Once the antler has achieved its full size, the velvet is lost and the antler’s bone dies. This dead bone structure is the mature antler.

The velvet begins to form in spring and is shed at the end of summer and early fall depending on the geographic area.

After the velvet is gone and the antler is hard bone, the deer move into their rutting season. The rut is the mating season of ruminant animals such as deer, sheep, camels, goats, pronghorns, bison and antelopes. During the rut, bucks often rub their antlers on trees or shrubs, fight with each other, and herd estrus females together.

But the other Velvet Season is a term used for one of the most comfortable parts of the year for people who live in the subtropics, particularly in Mediterranean climate conditions. Their velvet season is a time when the weather is not as hot as mid-summer but is still quite warm, even at night. In northern latitudes with a temperate climate, the analogue of “velvet season” is “Indian summer.”

September Velvet Season on the Crimean coast

Velvet Season seems to be a term that appeared in the late nineteenth or early twentieth centuries in Imperial Russia. This was a time when it was fashionable to vacation in the Crimea and “velvet season” referred to several weeks in April and May, when the court and the royal family moved from St. Petersburg to the Crimea. It wasn’t deer antlers that were being referenced, rather it was the switch for the season from fur clothes to velvet ones. The Crimea at this time was still cool. They called summer in the Crimea calico or cotton season.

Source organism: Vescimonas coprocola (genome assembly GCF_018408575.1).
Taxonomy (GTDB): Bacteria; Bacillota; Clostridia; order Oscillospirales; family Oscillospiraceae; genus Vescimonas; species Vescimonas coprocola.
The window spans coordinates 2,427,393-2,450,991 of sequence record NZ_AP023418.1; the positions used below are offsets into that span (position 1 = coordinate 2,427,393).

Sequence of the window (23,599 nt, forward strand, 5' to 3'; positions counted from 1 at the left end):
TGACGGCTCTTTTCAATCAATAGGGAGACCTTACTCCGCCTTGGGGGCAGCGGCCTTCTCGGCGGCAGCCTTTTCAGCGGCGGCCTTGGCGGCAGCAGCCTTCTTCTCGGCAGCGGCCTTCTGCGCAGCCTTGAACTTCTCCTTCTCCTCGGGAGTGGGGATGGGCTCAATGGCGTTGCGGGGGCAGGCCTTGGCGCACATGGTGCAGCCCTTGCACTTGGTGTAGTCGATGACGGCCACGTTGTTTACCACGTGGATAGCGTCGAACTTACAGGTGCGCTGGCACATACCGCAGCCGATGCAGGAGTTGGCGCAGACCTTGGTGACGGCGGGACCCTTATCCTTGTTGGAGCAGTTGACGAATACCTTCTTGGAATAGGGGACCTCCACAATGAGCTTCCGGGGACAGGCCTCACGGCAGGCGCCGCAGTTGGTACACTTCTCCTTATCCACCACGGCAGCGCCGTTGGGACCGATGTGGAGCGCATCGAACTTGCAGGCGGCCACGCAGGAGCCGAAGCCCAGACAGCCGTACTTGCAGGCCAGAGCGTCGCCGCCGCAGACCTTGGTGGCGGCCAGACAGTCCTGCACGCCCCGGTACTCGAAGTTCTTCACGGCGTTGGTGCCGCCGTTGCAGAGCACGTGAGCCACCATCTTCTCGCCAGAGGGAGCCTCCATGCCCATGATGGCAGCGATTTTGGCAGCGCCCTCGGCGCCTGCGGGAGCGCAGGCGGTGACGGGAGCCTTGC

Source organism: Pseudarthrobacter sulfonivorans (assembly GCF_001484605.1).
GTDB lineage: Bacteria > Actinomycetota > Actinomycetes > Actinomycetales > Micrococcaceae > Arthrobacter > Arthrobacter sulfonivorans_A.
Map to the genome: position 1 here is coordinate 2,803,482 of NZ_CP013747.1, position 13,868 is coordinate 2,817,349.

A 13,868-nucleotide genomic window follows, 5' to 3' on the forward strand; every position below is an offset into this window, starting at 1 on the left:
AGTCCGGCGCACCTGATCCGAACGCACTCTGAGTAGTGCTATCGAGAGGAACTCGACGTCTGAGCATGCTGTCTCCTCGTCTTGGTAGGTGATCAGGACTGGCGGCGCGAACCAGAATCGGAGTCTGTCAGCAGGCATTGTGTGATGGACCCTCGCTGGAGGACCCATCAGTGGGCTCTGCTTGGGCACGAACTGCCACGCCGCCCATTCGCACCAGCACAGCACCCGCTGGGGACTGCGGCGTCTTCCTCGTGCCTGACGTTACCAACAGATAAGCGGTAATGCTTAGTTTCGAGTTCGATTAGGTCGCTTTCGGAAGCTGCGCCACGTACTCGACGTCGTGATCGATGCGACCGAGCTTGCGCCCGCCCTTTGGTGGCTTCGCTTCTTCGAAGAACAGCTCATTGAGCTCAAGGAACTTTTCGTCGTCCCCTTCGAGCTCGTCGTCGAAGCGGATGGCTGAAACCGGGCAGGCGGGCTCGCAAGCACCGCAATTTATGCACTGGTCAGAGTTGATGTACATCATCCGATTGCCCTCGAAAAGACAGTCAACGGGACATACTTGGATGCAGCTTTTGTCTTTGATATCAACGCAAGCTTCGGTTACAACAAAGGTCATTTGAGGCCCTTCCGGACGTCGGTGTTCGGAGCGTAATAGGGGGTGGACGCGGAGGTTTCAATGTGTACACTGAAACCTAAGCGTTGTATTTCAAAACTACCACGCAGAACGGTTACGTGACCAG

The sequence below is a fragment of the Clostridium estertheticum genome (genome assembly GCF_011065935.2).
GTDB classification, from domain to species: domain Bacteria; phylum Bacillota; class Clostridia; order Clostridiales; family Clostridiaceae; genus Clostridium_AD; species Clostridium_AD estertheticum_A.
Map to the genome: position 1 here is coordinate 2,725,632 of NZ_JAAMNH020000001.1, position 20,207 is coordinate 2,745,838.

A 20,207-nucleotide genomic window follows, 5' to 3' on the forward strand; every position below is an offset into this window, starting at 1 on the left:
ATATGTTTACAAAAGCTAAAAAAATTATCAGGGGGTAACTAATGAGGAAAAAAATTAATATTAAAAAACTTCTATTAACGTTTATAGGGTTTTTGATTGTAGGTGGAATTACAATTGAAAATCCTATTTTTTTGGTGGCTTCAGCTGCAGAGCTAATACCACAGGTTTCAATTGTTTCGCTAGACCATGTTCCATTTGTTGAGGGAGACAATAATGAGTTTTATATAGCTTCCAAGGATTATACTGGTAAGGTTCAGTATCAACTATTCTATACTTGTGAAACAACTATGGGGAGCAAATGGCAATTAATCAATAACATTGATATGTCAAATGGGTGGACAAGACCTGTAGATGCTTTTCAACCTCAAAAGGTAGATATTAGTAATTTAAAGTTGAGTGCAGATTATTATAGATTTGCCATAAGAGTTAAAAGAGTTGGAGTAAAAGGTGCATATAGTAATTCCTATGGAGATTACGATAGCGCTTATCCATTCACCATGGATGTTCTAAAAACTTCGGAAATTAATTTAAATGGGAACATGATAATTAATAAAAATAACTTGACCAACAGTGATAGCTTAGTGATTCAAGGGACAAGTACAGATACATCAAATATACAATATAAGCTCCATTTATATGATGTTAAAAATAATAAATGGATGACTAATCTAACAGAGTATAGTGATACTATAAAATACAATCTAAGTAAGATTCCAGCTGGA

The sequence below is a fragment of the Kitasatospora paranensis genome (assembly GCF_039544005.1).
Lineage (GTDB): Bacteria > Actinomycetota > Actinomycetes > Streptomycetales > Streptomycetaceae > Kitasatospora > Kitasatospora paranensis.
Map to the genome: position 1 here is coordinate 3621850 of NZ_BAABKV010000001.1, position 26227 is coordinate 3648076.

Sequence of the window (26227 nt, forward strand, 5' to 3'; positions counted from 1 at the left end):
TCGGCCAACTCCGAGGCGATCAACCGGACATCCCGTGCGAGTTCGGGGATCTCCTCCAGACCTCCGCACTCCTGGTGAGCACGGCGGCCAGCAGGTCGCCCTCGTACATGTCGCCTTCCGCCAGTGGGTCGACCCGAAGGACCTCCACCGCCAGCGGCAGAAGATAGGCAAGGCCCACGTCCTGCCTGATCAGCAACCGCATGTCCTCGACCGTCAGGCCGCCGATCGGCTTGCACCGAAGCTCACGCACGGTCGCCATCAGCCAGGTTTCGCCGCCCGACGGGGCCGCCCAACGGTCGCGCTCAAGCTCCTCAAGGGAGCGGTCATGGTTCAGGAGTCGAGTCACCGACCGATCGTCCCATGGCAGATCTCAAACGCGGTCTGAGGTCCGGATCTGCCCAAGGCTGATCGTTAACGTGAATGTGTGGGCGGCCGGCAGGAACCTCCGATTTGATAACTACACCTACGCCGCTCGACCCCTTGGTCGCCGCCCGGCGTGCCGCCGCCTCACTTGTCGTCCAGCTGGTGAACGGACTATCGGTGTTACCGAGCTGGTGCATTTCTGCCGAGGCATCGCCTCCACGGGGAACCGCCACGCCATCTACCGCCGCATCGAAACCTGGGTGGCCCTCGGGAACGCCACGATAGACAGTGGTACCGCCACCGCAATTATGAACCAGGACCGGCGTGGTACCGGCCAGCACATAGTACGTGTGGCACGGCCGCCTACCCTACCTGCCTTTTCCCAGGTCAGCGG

So, this autumn time we are in is technically not velvet season. Set aside the royal aspect and the spring velvet season became the time to travel to the Crimean coast. It is a short season –  lasting not more than a month and usually coincides with the last week of Great Lent, Easter and St. Thomas’ Sunday.

Perhaps for those of us in the northern U.S. our comparable “season” is that short period of warm weather at the end of winter or early spring. In Paradelle, that “false spring” is often followed by a snowstorm.

It is interesting that even in Russia, at some point the velvet season switched from referring to the spring to September when the crowds left the Black Sea coast and children went back to school and the upper class could have the resorts to themselves.

Visitors to Paradelle

  • 386,453

Enter your email address to subscribe to this blog and receive notifications of new posts by email.

Join 1,297 other followers

Follow Weekends in Paradelle on WordPress.com

Archives

I Recently Tweeted…

Tweets from Poets Online

Recent Photos on Flickr

%d bloggers like this: